How could that be true? As Lewis explains, by endorsing rehabilitation, we abandon “the concept of Desert,” the principle that justice exists only when people get what they deserve. We can ask whether a punishment is likely to deter others or to cure the offender, but these questions have nothing to do with justice—they are questions about effectiveness. A doctor does not ask about a “just cure” or a “fair cure,” but only about an “effective cure.” In choosing effectiveness, we abandon justice.

The State Is Not A Doctor, And Prisons Aren’t Hospitals

After all, justice is quite simply getting what you deserve. For example, justice requires allowing Muslims to practice their faith, because they deserve religious freedom. In a similar way, justice requires punishing the criminal, because he deserves punishment. The punishment, however, must be strictly in proportion to his crime. We can, and ought, to argue about what constitutes a just punishment.

Clearly, a six-month sentence for rape with only three months served, as in Brock Turner’s case, is unjust because it falls far short of what Turner deserves. And a sentence of 25-to-life for stealing three golf clubs, as in Gary Ewing’s case, is unjust because it goes far beyond what Ewing deserves. So long as we are having this argument, we are on the right track, because we are arguing about justice. Too often, however, we argue not about what is just, but about what is effective.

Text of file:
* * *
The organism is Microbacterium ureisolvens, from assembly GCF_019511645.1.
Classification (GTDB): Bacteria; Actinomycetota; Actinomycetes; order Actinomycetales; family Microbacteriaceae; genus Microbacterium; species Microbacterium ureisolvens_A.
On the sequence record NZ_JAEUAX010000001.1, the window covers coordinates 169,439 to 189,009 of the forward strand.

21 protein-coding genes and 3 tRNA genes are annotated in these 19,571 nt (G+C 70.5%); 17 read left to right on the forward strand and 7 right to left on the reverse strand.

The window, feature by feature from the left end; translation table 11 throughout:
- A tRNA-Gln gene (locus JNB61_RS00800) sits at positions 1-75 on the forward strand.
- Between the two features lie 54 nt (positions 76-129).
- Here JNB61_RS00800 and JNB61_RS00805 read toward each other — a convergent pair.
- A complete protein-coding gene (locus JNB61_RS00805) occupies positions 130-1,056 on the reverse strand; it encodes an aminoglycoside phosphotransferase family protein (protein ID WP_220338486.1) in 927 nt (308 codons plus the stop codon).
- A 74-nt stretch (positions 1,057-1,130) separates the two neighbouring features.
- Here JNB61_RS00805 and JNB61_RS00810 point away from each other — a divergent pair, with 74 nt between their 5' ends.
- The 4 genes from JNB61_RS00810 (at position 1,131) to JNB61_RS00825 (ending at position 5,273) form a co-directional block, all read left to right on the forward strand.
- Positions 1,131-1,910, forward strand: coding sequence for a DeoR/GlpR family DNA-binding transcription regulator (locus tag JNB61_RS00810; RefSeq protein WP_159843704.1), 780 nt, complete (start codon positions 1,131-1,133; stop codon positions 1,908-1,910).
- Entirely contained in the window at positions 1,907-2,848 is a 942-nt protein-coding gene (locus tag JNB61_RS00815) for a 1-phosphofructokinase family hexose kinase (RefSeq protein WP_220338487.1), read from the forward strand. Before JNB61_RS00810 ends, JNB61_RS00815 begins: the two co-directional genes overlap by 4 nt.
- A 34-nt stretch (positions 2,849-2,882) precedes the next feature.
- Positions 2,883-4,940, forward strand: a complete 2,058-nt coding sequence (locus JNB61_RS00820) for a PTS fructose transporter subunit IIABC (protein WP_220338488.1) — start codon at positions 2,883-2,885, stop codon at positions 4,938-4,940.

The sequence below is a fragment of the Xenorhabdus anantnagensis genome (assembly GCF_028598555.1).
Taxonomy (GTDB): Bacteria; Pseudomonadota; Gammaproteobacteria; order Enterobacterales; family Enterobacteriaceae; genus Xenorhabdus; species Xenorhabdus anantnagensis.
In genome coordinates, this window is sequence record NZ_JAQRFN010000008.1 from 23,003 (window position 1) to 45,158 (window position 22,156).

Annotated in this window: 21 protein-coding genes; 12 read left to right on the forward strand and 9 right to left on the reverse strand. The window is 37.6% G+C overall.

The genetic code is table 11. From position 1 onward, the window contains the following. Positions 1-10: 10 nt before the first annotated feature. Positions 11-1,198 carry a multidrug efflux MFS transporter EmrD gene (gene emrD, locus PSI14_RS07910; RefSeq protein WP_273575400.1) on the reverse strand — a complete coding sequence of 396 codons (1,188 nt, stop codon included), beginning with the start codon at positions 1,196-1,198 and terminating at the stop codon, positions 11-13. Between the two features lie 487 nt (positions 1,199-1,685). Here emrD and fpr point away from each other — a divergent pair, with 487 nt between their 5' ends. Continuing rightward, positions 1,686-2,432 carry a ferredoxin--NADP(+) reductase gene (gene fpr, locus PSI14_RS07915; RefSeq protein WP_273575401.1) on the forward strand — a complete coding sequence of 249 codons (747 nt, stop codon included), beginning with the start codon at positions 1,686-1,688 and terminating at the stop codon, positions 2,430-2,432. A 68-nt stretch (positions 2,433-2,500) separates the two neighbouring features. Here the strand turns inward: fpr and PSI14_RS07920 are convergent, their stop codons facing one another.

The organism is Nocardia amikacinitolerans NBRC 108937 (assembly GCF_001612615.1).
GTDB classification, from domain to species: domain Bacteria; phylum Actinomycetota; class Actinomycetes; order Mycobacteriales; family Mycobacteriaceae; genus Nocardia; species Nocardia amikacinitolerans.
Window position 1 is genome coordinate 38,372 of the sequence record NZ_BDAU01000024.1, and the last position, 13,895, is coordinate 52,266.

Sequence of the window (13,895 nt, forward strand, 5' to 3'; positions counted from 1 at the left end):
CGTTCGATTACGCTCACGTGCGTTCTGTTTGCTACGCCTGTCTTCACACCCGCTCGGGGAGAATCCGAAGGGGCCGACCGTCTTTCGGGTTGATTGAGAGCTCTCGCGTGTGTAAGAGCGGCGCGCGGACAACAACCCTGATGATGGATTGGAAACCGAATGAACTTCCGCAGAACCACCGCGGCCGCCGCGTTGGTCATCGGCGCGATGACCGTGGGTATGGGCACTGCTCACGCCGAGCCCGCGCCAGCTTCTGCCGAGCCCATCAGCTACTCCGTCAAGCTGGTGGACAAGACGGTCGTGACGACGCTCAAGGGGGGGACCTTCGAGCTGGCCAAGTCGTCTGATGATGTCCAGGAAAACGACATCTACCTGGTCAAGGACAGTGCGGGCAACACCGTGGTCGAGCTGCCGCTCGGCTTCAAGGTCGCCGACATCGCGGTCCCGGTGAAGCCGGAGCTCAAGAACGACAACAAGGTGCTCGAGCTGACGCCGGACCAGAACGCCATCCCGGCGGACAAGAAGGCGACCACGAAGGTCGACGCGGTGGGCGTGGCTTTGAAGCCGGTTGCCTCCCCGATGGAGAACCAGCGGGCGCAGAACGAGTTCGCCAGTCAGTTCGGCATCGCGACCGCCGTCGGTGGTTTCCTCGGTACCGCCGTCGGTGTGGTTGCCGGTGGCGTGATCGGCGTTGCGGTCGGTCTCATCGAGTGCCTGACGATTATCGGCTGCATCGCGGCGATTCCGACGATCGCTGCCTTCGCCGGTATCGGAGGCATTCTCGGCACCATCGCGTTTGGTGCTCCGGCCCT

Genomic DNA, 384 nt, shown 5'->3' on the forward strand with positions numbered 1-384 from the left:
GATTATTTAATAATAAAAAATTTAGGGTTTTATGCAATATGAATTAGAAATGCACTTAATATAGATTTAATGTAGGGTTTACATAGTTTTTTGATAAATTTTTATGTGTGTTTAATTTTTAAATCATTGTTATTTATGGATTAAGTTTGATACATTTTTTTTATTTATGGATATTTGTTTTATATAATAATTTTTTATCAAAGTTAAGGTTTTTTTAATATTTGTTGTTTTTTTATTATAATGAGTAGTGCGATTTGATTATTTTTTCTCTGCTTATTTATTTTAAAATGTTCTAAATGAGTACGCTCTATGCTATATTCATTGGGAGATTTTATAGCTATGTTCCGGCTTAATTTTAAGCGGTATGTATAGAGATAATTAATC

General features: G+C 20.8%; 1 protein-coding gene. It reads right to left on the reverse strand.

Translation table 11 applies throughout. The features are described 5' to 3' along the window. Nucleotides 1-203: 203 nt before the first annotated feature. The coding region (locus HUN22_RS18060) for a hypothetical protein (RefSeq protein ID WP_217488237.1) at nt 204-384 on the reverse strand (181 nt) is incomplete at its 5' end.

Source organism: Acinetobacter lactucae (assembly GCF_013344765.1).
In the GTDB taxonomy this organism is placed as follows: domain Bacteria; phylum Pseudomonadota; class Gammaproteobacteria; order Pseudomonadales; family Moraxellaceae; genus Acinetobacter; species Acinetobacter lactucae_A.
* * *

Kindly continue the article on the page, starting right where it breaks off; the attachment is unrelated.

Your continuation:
When we argue about what is effective, instead of what is right, we grant the State the authority to prevent and to cure, and in so doing, we grant it a more expansive role than it previously had. The State becomes a doctor who diagnoses, treats, and pronounces a cure, but in a prison, unlike in a hospital, the patient has no right to refuse or discontinue the treatment. Before the rise of rehabilitation, we permitted the State to punish strictly in proportion to the crime committed. Once the punishment was paid, the State had no further right over the prisoner, unlike now.

Consider the “box” on educational and employment applications. Or the publicly accessible databases that contain the names, faces, and addresses of sex offenders. Or how we take the vote away from those convicted of felonies. The punishment follows the offender forever, wherever he goes and whatever he does, because the price for his crime is never actually paid. Because the State has committed to curing criminals, it must monitor them for relapse, and continue to do so indefinitely. “Mercy, detached from Justice, grows unmerciful,” Lewis writes. Even if we “reform” our prisons to include electric guitars, they will still be warehouses where the State is doctor, disciplinarian, and priest—master of the body and of the soul.